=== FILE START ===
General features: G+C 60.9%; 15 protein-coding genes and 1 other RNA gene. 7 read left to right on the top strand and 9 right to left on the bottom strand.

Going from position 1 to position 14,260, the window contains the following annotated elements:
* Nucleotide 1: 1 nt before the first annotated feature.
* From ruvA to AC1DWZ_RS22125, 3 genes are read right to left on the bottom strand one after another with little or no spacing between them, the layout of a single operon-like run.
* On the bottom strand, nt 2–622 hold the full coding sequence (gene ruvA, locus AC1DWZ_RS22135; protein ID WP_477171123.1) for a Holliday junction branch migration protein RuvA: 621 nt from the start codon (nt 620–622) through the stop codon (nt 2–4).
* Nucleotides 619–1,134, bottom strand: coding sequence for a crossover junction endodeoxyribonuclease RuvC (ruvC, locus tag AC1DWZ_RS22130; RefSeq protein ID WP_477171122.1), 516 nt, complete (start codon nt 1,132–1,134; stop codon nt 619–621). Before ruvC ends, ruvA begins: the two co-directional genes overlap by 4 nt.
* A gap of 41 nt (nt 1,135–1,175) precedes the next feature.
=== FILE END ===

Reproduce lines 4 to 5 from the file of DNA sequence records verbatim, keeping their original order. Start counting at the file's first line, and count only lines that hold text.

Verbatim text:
* From ruvA to AC1DWZ_RS22125, 3 genes are read right to left on the bottom strand one after another with little or no spacing between them, the layout of a single operon-like run.
* On the bottom strand, nt 2–622 hold the full coding sequence (gene ruvA, locus AC1DWZ_RS22135; protein ID WP_477171123.1) for a Holliday junction branch migration protein RuvA: 621 nt from the start codon (nt 620–622) through the stop codon (nt 2–4).